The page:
Let us first ask the following question: can money be organized according to the principle of freedom? Can we have a free market in the monetary sphere just as there is a free market for other goods and services? What would be the format of such a market? And what are the effects of various government controls on money? Given that we defend the free market in other areas, and given that our desire is to eliminate state intrusion into our personal lives and property, then there is no more pressing task than exploring the ways and means for adopting a free market in the monetary sphere.

The Bolsonaro / Mourão government crisis continues to deepen, with no prospect of a solution. After 11 months of the PSL / DEM government, the house of cards on which the most right-wing sectors of the Brazilian bourgeoisie mounted a huge farce, in some respects similar to the speech produced 30 years ago, when Collor de Melo was elected, has everything to fall apart. .The confrontation started in 2018, during the transition.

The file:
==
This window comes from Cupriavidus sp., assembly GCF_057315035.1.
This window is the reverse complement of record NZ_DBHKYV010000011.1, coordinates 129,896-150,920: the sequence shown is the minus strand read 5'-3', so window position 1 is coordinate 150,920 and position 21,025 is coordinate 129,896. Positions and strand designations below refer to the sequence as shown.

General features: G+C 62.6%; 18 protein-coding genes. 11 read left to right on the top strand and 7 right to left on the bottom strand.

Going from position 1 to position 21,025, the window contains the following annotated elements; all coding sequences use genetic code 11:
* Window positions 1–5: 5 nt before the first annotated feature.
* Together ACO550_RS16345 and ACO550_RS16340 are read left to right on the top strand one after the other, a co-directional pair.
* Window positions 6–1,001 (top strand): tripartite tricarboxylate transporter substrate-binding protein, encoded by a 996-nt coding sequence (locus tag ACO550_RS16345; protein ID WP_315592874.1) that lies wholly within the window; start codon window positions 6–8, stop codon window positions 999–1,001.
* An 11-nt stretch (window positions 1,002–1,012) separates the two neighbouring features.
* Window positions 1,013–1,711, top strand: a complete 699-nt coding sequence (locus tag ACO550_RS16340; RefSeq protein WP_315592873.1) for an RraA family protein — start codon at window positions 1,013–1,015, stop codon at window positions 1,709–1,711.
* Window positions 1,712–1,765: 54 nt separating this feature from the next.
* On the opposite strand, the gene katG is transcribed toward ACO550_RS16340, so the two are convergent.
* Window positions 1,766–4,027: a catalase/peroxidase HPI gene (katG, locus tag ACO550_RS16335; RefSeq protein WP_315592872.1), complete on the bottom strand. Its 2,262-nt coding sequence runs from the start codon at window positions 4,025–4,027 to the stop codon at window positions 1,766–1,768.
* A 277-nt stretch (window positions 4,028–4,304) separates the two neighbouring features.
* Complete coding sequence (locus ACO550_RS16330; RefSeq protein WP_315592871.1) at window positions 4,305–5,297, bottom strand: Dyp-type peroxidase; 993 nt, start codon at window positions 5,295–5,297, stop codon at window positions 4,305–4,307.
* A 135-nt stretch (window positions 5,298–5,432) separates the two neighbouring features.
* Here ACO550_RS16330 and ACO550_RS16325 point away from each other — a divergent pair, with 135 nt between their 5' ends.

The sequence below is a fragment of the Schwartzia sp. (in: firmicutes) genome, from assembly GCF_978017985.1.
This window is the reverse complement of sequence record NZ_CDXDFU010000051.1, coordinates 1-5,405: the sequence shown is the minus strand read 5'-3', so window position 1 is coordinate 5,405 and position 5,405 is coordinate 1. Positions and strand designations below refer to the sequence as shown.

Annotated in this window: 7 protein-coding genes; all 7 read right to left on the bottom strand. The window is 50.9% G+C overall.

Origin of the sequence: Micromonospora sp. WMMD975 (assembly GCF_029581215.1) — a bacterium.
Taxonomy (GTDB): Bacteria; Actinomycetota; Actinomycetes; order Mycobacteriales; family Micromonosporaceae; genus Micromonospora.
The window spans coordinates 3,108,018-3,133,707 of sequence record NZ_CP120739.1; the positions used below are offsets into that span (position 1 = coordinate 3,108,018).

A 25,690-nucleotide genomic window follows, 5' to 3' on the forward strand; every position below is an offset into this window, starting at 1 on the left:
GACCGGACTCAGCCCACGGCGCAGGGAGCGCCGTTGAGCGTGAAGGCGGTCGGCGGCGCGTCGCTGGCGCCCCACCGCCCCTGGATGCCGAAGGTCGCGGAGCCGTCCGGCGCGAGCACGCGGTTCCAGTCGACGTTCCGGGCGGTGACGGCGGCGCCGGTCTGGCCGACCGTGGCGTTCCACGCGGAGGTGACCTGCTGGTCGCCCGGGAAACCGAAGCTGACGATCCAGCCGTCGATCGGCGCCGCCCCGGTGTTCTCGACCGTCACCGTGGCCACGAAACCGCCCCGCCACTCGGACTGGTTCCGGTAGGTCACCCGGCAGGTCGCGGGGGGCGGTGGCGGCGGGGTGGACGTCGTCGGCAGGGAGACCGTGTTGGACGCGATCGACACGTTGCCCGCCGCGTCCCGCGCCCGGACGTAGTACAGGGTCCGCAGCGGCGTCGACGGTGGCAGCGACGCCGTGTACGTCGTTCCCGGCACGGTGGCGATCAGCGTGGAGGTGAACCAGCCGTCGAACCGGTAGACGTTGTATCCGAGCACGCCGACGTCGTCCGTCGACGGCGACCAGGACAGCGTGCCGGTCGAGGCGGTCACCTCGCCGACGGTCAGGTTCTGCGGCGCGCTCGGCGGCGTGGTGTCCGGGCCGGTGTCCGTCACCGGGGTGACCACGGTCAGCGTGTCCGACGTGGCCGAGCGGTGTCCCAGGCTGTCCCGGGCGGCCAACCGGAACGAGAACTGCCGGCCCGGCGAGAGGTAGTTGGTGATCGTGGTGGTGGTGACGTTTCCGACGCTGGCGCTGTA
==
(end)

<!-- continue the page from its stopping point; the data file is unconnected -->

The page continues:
The announcement of the first names of his Ministry, and some measures he promised to take, rekindled the climate of electoral campaign. The polarization experienced in the ballot box dispute was not stopped, as usual in the democratic-bourgeois regime, with the inauguration of the elected government.The numbers of opinion polls conducted at the beginning of the year attested to the beginning of the crisis. Elected with 55% of valid votes, in January / 2019 he saw a slight increase in his prestige:

59% of the interviewees had the expectation